To give this building fund a substantial start, a long-time member and Sunday School teacher, Mrs. H. D. (Bessye) Brunson, offered to donate $ 8,000 with a challenge to the congregation to equal that amount before construction began.  The congregation met Mrs. Brunson’s challenge and groundreaking was held July 1, 1973.  Much of the foundation and finishing work was done by members of the church.  The completed building consisted of six classrooms plus a nursery, a pastor’s study, kitchen and restroom facilities and a fellowship hall to accommodate related functions. 

This new addition was dedicated on March 24, 1974, and named the Bessye Brunson Fellowship Hall.

In August, 1976, upon the death of A.B. Mooneyhan, a member and leader for nearly 25  years, memorial contributions made in his name to the church were designated by his family to be used to establish a church library.  Again, the Rev. Watson extended much needed ideas, coaching, assistance and encouragement in aiding a committee to complete this project. 

The A.B. Mooneyhan Memorial Library was dedicated on March 20, 1977, and contained 126 books.

As attendance increased, the congregation decided to renovate the sanctuary in 1987 to expand the seating capacity.   This renovation was completed in the summer of 1987.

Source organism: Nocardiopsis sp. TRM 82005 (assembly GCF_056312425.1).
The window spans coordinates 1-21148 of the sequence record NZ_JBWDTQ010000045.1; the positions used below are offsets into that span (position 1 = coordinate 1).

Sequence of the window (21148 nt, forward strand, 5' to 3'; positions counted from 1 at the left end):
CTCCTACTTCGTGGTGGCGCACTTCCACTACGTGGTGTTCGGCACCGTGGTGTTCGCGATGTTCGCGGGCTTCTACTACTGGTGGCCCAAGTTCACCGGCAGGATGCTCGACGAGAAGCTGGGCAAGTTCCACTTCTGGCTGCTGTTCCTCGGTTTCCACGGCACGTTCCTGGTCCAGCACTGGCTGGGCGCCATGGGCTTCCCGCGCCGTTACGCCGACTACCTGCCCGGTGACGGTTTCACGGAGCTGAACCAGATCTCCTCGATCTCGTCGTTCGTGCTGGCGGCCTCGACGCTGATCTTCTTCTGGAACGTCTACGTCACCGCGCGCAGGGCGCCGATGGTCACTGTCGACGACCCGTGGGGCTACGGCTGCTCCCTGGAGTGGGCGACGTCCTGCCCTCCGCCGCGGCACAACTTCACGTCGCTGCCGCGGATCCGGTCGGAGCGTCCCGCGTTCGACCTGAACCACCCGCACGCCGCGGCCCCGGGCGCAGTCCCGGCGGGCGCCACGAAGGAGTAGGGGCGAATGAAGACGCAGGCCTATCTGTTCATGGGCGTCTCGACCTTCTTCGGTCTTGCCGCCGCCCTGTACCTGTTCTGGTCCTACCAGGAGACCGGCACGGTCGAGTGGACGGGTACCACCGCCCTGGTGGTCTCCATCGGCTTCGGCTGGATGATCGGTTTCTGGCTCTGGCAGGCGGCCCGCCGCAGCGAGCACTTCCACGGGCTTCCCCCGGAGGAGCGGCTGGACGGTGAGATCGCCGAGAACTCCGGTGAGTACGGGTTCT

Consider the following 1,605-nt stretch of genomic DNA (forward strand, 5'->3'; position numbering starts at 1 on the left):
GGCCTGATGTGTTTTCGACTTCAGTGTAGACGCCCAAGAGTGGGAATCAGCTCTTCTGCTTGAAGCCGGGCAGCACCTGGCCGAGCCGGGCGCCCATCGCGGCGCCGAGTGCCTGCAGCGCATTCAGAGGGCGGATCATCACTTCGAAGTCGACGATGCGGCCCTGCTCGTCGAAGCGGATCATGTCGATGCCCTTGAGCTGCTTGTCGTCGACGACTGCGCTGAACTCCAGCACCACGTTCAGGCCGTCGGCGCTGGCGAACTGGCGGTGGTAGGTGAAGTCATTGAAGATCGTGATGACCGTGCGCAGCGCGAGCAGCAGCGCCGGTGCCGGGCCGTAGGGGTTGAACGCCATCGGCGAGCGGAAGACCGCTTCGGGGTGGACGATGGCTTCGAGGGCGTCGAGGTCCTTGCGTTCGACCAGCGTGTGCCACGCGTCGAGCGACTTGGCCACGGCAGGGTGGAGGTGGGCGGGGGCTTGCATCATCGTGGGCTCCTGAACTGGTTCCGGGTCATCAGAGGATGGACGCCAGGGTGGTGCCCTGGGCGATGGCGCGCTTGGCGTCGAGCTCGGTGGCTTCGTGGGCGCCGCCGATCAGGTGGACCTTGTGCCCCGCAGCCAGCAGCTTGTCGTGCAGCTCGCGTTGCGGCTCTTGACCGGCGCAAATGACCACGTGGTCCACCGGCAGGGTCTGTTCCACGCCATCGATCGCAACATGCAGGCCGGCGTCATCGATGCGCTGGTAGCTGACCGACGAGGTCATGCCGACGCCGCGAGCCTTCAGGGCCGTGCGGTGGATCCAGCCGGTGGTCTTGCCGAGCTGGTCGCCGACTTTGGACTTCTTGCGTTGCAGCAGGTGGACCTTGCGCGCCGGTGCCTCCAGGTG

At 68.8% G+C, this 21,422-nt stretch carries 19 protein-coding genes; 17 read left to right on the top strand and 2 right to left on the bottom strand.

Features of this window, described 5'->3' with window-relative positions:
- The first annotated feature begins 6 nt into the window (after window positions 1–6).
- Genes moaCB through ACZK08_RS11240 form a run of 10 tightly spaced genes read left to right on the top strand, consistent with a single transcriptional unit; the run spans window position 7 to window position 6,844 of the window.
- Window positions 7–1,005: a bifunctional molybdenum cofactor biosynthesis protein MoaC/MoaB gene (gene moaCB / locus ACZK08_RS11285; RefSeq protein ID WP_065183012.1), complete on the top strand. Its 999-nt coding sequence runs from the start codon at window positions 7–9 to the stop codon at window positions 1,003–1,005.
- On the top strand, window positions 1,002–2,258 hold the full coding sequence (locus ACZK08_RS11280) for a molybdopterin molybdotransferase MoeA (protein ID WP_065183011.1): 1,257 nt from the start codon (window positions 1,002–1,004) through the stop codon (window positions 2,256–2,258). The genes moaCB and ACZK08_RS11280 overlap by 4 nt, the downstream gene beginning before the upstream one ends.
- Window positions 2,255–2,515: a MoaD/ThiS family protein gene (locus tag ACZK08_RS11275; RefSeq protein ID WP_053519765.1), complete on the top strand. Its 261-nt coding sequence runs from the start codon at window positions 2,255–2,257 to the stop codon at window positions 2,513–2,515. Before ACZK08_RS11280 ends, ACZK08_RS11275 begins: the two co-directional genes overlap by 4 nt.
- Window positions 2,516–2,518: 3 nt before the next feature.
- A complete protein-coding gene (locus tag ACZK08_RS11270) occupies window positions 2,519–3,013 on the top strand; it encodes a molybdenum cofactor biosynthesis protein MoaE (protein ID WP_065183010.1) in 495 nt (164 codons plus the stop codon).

On September 22, 1989, Hurricane Hugo roared through South Carolina and Sumter County was struck extremely hard.  The sanctuary of Lewis Chapel fell victim to this indescribable tragedy.   The congregation was disappointed but hopeful that God would guide us through this horrible experience.  They chose seven members to guide us through the planning and building program.  The Building Committee, Graham Tisdale, Chairman, Carson Prescott, Grace Prescott, Nancy Boykin, Christine Johnson, Clarence Huggins, and Wade Warr tirelessly pursued the vision of providing the best facility possible for this generation and those yet to come. 

 The present sanctuary was dedicated to the glory of God on November 24, 1991.  This new facility should be a continual testimony of how God can work in a tragedy for the good of those who love Him.  In His Hands the curse of Hurricane Hugo has been turned into an unspeakable blessing for the congregation of Lewis Chapel.  May His Name be praised in every generation allowed to worship in this lovely sanctuary. 

 Lewis Chapel elected to disaffiliate from the United Methodist and as of June 30, 2023 we are now Lewis Chapel Church.